Mac game makers disappointed by iPod shut-out

Many long-time Mac game developers figured it was inevitable that Apple would one day add premium games to its iPod music player. But when that day finally came earlier this month, many of those same game developers were left wishing they could be a part of it.

Of the nine games that made their debut with the iTunes Store, all but two were developed by software makers outside of Apple. However, none of the games came from the companies that Mac gamers usually expect to see on Apple hardware.

The result? Many game developers find themselves puzzled by Apple’s decision.

“We’re really glad to see Apple start to take the iPod in this direction,” said Glenda Adams, Aspyr Media’s director of development. “It’s the one big piece of entertainment that was missing. Obviously, we’re disappointed that [Apple] launched it as a closed development system. We had pitched several game ideas for iPod at Apple over the past couple years, but it didn’t lead anywhere.

“We think we’ve got a lot to offer the iPod game market,” Adams continued. “Not only have we worked with Apple on Mac games for 10 years, we’ve developed and published several handheld (PocketPC and Game Boy) games in the last couple years.”

Other developers were less diplomatic. “It was lame of Apple to ignore the guys that have been loyal to them,” said a developer who asked not to be named. “We were ready, willing and able to create anything they wanted.”

Disappointed developers

That sentiment was echoed by several other developers who noted that they’ve approached Apple about iPod games ever the company released the iPod photo, the first color-screen iPod. Those companies say there either rebuffed or ignored by Apple. For that reason, many were caught off guard when Apple made iPod games part of the “It’s Showtime” event in San Francisco last week.

“I understand Apple’s desire to keep things organized and to maintain control over the iPod, but as a game developer who specializes in original content, I’m disappointed that I don’t have access to the iPod because I know I could come up with some games that blow away the stuff that’s available now,” said Pangea Software President Brian Greenstone. “Original content would be more of a selling point than just selling games that are available on 100 other platforms already.”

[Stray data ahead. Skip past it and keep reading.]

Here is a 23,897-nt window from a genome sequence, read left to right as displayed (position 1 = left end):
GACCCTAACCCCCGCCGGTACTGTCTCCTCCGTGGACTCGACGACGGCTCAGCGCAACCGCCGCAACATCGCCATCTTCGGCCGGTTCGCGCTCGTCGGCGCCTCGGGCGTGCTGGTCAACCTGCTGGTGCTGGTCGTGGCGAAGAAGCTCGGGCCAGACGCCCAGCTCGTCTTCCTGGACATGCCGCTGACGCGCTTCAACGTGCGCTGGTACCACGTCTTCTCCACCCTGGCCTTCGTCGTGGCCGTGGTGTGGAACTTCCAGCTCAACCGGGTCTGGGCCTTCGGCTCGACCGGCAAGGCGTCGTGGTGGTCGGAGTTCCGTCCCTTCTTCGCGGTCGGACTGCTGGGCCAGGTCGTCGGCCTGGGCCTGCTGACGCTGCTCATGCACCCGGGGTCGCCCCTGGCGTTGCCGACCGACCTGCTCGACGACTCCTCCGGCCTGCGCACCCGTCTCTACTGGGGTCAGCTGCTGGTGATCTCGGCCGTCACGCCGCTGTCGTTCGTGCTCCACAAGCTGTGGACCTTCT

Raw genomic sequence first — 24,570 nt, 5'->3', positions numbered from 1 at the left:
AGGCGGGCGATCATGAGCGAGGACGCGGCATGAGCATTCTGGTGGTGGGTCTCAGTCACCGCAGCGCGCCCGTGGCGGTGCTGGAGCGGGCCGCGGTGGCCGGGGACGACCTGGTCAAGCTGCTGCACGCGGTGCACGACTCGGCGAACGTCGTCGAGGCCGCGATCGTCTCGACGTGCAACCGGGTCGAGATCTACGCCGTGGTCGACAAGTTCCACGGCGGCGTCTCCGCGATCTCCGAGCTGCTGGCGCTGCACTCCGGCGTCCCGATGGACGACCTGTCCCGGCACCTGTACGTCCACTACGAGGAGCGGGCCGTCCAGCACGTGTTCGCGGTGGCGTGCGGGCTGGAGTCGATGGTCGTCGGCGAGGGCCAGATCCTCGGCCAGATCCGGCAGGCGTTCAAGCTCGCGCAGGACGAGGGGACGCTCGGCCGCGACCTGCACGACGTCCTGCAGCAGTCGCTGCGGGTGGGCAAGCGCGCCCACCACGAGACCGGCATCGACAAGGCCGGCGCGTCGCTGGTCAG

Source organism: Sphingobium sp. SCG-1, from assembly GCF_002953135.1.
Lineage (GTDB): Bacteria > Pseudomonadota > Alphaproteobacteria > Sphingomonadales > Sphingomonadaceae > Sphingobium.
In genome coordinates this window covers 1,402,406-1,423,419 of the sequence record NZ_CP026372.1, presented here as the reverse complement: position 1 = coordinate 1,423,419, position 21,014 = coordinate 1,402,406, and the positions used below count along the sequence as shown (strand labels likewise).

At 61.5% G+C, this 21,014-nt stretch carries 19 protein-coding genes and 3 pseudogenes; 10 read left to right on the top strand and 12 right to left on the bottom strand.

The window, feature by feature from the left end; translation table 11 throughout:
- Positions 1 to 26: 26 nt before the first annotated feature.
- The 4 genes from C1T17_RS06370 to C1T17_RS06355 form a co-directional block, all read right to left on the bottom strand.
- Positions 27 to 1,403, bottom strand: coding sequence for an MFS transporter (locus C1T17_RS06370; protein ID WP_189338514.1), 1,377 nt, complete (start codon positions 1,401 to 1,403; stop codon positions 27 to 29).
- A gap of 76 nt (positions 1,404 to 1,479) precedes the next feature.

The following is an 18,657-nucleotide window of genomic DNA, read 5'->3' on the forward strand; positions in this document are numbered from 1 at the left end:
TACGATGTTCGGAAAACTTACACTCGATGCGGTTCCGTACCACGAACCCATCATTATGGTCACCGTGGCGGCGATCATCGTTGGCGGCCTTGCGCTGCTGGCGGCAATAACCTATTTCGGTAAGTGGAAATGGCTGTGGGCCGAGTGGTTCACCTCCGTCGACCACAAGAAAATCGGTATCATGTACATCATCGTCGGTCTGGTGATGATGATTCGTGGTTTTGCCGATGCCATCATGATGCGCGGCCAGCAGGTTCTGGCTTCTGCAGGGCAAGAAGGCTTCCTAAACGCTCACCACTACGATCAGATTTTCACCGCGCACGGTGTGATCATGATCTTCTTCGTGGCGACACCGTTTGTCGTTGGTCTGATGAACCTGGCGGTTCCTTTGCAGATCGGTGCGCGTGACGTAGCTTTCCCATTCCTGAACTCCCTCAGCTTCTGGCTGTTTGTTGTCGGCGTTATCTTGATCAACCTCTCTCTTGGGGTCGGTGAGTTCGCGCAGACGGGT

DanLabGames creator Daniel Labriet echoed that disappointment. While he described his plate as full with Mac projects, Labriet said he has games and ideas that he thinks would be ideal for iPod play.

Apple declined to respond to several requests for comment on this story.

SDK wanted

One significant issue that’s hindering software developers’ efforts is the absence of an iPod Software Development Kit (SDK). No iPod SDK has been made available by Apple, and repeated requests from game developers have gone unanswered . Without it, developers don’t have any way of making software to run on the iPod.

“No one can create anything for the iPod without access to an SDK,” said one developer. “They don’t even have to release that if they don’t want to. I can see not wanting to open the floodgates to every [amateur]. But they have our number… let us sign an NDA and work on some things.”

Pangea’s Greenstone agrees. “The lack of an SDK [is a hindrance], but more information from Apple would always help, too,” he said.

“We’ve got some really great ideas for iPod games if Apple will open up an iPod SDK to developers—everything from doing handheld specific branded games, like what we’ve done with Tony Hawk Pro Skater and Call of Duty 2 for PocketPC, to some unique and new gameplay mechanics that integrate with the music already on your iPod,” added Aspyr’s Adams.

At the moment, secrecy seems crucial to Apple for iPod game development— developers who have actually made games for the iPod recently interviewed by Macworld declined to shed much light on the development process.

Mac game makers have grown accustomed to selling products themselves, but games available for the iPod are available exclusively for download from the iTunes Store. This limit doesn’t bother Labriet.

“I think the market is really small—only for the video iPod,” he said. “The iTunes Store is also a good way to protect the games against piracy, as the games are protected using DRM.”

Adams doesn’t see a conflict between the iTunes Store and Aspyr’s own announced digital distribution solution, which is due to come online by the end of the year.

“I think [Apple] could set up a model just like Sony/Nintendo do on their handhelds—they have approval of concept and final game, and take a royalty off each sale… I don’t think we’d have any interest in competing with that kind of distribution. Heck, if they’d let us sell Mac games through iTunes, we’d be right there tomorrow,” she said.

Greenstone thinks the iPod is a good potential market for games—especially for original content, rather than revisions of existing popular titles.

“I think [Apple’s] distribution method is great, and I would actually prefer to keep it the way they are doing it now. I think selling via the iTunes Store is the way to go,” Greenstone said. “Good original games would probably have more of a market than something like Bejeweled which is on every platform on Earth already, and games like Tetris, [which can] be downloaded for free on the Internet.”

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